We get the familiar punchy, irony-laden chapters narrating both events in the bar (from Riley's point of view - 'I'm just the rather confusing type of woman') and, going back several decades, the life of a man - Henning, later Henk - who is intimately related to what happens. His is a compelling life history, even though told in miniature (this is a short book and Henning is only part of it). Buchholz gives us, in a relatively small space, a deep feeling for this man who, on a whim, hopped on a ship and worked his passage to South America (you can still do that?), found a home, fell in love... and suffered unimaginably.
It's also a heist, because what happened to Henk underlies a complex, carefully planned operation in the attack on the hotel bar. We see this unfold, and some of the planning and preparation, at the same time as the police response and the dramatic endgame. One of the crew is missing from the bar: Stepanovic got distracted by a pretty face on his way to the party, so ends up shivering in a tent in the street, playing at being a hostage negotiator (it gives him an in, at least). Personal life and police work come into conflict as the various men with whom Riley is, or has been, involved (again, 'I'm just the rather confusing type of woman') endure the waiting, trying to work some angle with kidnappers or authorities).
And all the time, the clock is ticking.
We've seen all these characters before, generally in Carla and Rocco's bar. They are free spirits who have come and gone through the pages of Buchholz's stories. Now she has, rather cruelly, constrained them. It's almost a laboratory experiment, a test of how all the distinct personalities we've come to know and, yes I'll say it, love, will change under extreme conditions.
But Hotel Cartagena is much more than that. As I've said, Henning/ Henk's story is compelling and his development as a person is riveting and all to credible. The previous books sketched the Hamburg underworld for us as a pretty dark, dangerous place but Hotel Cartagena makes it seem like a kindergarten, compared with the more elementary, more ruthless world that Henk stumbles into.
As ever, Rachel Ward's translation here is sharp, lucid and colloquial. Some chapters verge on poetry, rendered in terse, rapt lines. In other places we get dreadful puns ('The Wurst is yet to Come' - literally true for one character). Always, the deadpan tone of Riley's internal monologue, the dry wonder at how bad things can get, is maintained, the effect building through the book until a final, unexpected climax that knocked me right off balance.
There's a change of pace, a rising of the stakes, in Hotel Cartagena, compared with its predecessors which makes it - and I would have thought this next to impossible - even better than they were, even tenser, even darker. At the same time I think there is also a sense that under the pressure, some block in Riley, something which has trapped her in her familiar sardonic circles, has shifted and she may be on the move. To what effect, we'll have to wait and see in future books - which I'm now very impatient for!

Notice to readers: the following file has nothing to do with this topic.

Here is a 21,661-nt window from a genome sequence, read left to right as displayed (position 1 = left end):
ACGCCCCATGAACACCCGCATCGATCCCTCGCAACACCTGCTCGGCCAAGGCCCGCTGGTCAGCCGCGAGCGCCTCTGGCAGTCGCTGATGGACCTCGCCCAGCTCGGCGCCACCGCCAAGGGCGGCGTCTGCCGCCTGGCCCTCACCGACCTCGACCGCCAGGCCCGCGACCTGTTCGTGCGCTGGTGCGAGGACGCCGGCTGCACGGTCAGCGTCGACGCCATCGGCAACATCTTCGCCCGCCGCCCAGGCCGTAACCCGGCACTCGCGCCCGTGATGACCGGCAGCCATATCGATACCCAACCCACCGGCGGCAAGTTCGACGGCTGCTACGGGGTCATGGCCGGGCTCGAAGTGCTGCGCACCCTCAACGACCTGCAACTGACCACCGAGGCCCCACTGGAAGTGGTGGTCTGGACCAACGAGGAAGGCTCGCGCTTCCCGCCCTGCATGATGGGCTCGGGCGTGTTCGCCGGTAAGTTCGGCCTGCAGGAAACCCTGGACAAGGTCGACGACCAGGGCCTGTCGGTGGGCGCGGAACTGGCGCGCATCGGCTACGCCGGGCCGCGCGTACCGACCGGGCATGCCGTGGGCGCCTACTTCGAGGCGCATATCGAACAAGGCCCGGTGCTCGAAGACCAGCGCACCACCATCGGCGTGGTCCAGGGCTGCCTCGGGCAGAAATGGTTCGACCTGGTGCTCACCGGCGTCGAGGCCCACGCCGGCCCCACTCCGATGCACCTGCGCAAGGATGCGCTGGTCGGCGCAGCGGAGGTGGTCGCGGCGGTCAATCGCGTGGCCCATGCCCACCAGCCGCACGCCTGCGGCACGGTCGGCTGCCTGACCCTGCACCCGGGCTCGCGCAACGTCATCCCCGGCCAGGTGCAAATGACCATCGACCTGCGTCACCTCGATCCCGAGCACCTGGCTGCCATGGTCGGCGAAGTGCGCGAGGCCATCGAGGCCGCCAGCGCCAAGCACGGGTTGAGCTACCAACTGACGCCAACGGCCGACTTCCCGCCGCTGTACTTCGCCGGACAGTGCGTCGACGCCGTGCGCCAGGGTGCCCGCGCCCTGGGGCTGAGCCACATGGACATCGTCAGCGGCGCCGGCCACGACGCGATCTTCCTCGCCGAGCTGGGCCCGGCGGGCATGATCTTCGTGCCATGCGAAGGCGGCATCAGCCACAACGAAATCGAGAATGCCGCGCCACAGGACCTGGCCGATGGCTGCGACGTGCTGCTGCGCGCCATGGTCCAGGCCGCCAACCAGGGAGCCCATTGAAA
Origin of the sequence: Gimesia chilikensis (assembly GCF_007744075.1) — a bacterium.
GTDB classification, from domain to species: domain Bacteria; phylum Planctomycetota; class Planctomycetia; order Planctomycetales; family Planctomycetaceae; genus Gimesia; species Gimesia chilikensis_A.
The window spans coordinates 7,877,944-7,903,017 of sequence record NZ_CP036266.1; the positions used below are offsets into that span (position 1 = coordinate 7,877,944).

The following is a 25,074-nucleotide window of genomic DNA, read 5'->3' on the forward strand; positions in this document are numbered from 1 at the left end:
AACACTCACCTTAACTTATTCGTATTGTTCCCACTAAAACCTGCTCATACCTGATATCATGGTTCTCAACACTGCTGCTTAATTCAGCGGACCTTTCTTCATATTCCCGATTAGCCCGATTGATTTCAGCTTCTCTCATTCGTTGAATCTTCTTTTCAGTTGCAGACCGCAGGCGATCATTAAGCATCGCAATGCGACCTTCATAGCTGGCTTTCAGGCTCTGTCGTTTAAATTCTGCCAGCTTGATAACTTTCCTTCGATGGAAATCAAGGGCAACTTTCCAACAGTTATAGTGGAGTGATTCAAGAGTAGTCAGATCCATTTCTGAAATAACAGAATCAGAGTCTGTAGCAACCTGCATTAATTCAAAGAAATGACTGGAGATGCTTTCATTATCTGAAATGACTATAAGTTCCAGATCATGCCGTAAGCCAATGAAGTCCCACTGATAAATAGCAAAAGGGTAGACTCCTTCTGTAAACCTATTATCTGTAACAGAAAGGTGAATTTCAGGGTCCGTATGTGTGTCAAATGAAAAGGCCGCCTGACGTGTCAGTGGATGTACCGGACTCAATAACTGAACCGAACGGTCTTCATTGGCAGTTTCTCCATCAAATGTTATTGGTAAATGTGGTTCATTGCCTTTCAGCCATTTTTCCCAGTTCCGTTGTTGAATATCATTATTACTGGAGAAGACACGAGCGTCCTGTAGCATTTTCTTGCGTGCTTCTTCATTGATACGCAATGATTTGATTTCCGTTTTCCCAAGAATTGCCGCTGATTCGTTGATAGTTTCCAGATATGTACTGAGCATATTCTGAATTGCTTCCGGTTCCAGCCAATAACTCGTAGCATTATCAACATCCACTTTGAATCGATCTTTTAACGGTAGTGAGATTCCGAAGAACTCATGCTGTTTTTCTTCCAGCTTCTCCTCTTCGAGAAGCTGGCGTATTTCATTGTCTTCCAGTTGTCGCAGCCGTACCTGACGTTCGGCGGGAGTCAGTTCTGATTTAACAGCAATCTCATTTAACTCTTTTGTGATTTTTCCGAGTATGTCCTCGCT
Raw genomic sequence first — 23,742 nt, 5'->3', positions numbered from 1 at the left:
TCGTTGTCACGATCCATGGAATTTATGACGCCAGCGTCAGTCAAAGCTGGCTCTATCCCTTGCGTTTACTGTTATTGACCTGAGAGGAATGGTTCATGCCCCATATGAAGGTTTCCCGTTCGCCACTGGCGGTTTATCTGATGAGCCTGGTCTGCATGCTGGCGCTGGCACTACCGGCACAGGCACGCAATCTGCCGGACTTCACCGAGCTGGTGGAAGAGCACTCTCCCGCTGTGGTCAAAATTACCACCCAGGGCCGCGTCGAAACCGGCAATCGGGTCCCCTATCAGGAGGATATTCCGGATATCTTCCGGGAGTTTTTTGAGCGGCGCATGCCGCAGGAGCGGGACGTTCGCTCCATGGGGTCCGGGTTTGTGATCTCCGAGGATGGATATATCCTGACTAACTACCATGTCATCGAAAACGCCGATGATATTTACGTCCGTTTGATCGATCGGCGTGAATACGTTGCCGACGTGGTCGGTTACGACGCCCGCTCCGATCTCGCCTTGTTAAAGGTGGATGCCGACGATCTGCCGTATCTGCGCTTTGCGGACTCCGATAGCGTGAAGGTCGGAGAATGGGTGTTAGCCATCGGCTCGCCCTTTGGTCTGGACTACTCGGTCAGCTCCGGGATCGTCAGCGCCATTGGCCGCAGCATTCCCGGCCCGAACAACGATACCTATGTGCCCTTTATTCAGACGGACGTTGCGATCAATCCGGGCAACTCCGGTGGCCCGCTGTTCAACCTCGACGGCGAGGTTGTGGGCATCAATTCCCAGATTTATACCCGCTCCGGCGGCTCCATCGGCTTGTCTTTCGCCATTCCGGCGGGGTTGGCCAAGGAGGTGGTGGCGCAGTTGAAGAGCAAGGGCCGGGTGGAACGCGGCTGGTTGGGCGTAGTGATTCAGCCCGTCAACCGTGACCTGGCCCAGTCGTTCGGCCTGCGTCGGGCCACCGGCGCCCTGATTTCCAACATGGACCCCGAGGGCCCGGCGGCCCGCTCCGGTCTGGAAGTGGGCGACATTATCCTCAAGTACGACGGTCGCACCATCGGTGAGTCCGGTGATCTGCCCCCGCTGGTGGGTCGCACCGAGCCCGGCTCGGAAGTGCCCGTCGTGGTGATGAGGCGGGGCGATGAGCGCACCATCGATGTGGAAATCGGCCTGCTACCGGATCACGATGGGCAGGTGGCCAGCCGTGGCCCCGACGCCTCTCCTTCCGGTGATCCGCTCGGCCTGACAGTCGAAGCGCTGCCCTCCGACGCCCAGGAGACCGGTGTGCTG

If you haven't been reading this series (in which case I envy you about to discover it all for the first time!) Hotel Cartagena would be a good place to begin, giving a taste of the mood and tone - and the characters - without being spoilery about earlier events.
For more information about Hotel Cartagena, see the Orenda Books website here - and the marvellous blog tour entries on the poster below.
You can buy Hotel Cartagena online from UK Bookshop dot org, from Hive Books, Blackwell's, Foyles, WH Smith, Waterstones or Amazon. And also of course from your local bookshop if they are doing click-and-collect, as many are. (For my local shop it's more of a "David-sends-email-and-collect" and if I'm lucky they have the book in anyway so actually much quicker...)
The Dirty South is one of those books published in 20202 that I ought to have got to last year but didn't (it was 2020, after all...) It's out in PB on 1 April - and definitely one to look forward to.
As somebody who only started reading the Charlie Parker series three or four books back, and so isn't up on all the continuity, it was good to be able to read this relatively standalone prequel, set before Every Dead Thing. Parker is already on the hunt for the killer of his wife and daughter, a quest which takes him to the town of Cargill in Arkansas, where young Black women are being murdered in a particularly grisly, staged way.
Cargill is a poor, dead-end town effectively ruled by the Cade family. The Cades have plans for the place - they want to lure a Government contractor to build a research centre, attracting good jobs and lucrative contracts. Nothing must be allowed to impede this, especially not bad publicity about the deaths of a few Black girls. Jarel Cade, the country sheriff, will make sure of it...
Bringing Parker head too head with a world of corruption and wrongness is not new for Connolly. However The Dirty South stands out in a number of ways.
First, this isn't - quite - Parker as we know him. At first he's focussed on nothing more then revenge, so when he concludes that these killings aren't related to his family tragedy, he shakes the dust off his feet and drives away. But not for long. Through this book one can see Parker watching, processing, judging, examining the grief and guilt of those around him and - in the end - deciding to help.
Also, this isn't a book overtly about supernatural evil (though there are some hints about the Karagol, that dark lake from which the town is named). But it remains a book about evil. Connolly is as adept as ever at conveying evil and corruption - which certainly are to be found here - and accordingly The Dirty South seems at times to weep taint, it's as though Parker is prodding and squeezing a decaying corpse, watching the humours leech out. There is almost a physicality to the evil that is exposed - the corruption reaching out tendrils to local politics, including the State capital and politicians, as well as to souls.
All that is wrapped though round a fiendishly difficult police procedural (for certain values of procedure - the Cargill Police Department and its Chief, Evander Griffin, are short of resources and support so a lot of what they do is rather... improvised). The investigation takes in cold cases, past corruption and incompetence and a firm desire to look the other way. It all makes for a tense, engaging read with an explosive conclusion.
Of course there are familiar features here: I don't think Connolly is capable of writing dialogue that isn't smart and on the nose, or of deploying villains who don't give off that feeling I mentioned before, that sense of moral taint, of dirt, and this book shows that off brilliantly. We meet a variety of compromised figures, from bent police to corporate fixers to those who dance to their own dark and secret desires. All are too, too credible.
I would strongly recommend, whether you're a long term reader of this series or whether you'd like a place to get into it. (And - we get an explanation of Parker's name. No, he's not named after the jazz musician).
For more information about The Dirty South see the publisher's website here.